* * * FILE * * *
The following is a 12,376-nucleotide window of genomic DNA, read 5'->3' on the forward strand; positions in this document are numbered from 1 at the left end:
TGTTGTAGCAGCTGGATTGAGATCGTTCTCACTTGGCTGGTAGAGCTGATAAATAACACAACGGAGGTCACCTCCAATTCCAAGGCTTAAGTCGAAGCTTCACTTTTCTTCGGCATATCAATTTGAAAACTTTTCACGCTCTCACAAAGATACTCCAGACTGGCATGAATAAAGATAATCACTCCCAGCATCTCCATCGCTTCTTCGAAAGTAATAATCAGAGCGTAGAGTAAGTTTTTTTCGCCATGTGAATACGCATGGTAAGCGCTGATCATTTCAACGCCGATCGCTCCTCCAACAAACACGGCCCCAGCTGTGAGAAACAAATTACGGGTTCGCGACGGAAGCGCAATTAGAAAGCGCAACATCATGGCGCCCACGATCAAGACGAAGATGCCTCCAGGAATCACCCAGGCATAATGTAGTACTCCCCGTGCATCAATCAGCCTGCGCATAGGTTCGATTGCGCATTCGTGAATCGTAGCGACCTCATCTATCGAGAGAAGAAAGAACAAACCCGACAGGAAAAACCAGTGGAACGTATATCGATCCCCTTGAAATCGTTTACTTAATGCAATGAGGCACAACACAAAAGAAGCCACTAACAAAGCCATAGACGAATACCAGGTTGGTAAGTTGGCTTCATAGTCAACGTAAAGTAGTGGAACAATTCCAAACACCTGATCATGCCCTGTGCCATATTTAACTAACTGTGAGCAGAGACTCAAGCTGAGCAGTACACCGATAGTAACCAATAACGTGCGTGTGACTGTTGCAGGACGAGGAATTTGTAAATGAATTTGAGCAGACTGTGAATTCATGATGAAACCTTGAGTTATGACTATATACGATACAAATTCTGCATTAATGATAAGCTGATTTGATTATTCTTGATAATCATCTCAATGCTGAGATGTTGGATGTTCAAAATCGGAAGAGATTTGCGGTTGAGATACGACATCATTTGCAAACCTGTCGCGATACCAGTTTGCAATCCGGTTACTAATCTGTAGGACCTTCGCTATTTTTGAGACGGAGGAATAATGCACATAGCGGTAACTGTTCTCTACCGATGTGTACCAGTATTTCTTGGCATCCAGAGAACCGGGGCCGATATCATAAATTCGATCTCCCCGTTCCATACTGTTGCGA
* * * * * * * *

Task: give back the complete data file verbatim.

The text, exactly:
The following is a 12,376-nucleotide window of genomic DNA, read 5'->3' on the forward strand; positions in this document are numbered from 1 at the left end:
TGTTGTAGCAGCTGGATTGAGATCGTTCTCACTTGGCTGGTAGAGCTGATAAATAACACAACGGAGGTCACCTCCAATTCCAAGGCTTAAGTCGAAGCTTCACTTTTCTTCGGCATATCAATTTGAAAACTTTTCACGCTCTCACAAAGATACTCCAGACTGGCATGAATAAAGATAATCACTCCCAGCATCTCCATCGCTTCTTCGAAAGTAATAATCAGAGCGTAGAGTAAGTTTTTTTCGCCATGTGAATACGCATGGTAAGCGCTGATCATTTCAACGCCGATCGCTCCTCCAACAAACACGGCCCCAGCTGTGAGAAACAAATTACGGGTTCGCGACGGAAGCGCAATTAGAAAGCGCAACATCATGGCGCCCACGATCAAGACGAAGATGCCTCCAGGAATCACCCAGGCATAATGTAGTACTCCCCGTGCATCAATCAGCCTGCGCATAGGTTCGATTGCGCATTCGTGAATCGTAGCGACCTCATCTATCGAGAGAAGAAAGAACAAACCCGACAGGAAAAACCAGTGGAACGTATATCGATCCCCTTGAAATCGTTTACTTAATGCAATGAGGCACAACACAAAAGAAGCCACTAACAAAGCCATAGACGAATACCAGGTTGGTAAGTTGGCTTCATAGTCAACGTAAAGTAGTGGAACAATTCCAAACACCTGATCATGCCCTGTGCCATATTTAACTAACTGTGAGCAGAGACTCAAGCTGAGCAGTACACCGATAGTAACCAATAACGTGCGTGTGACTGTTGCAGGACGAGGAATTTGTAAATGAATTTGAGCAGACTGTGAATTCATGATGAAACCTTGAGTTATGACTATATACGATACAAATTCTGCATTAATGATAAGCTGATTTGATTATTCTTGATAATCATCTCAATGCTGAGATGTTGGATGTTCAAAATCGGAAGAGATTTGCGGTTGAGATACGACATCATTTGCAAACCTGTCGCGATACCAGTTTGCAATCCGGTTACTAATCTGTAGGACCTTCGCTATTTTTGAGACGGAGGAATAATGCACATAGCGGTAACTGTTCTCTACCGATGTGTACCAGTATTTCTTGGCATCCAGAGAACCGGGGCCGATATCATAAATTCGATCTCCCCGTTCCATACTGTTGCGA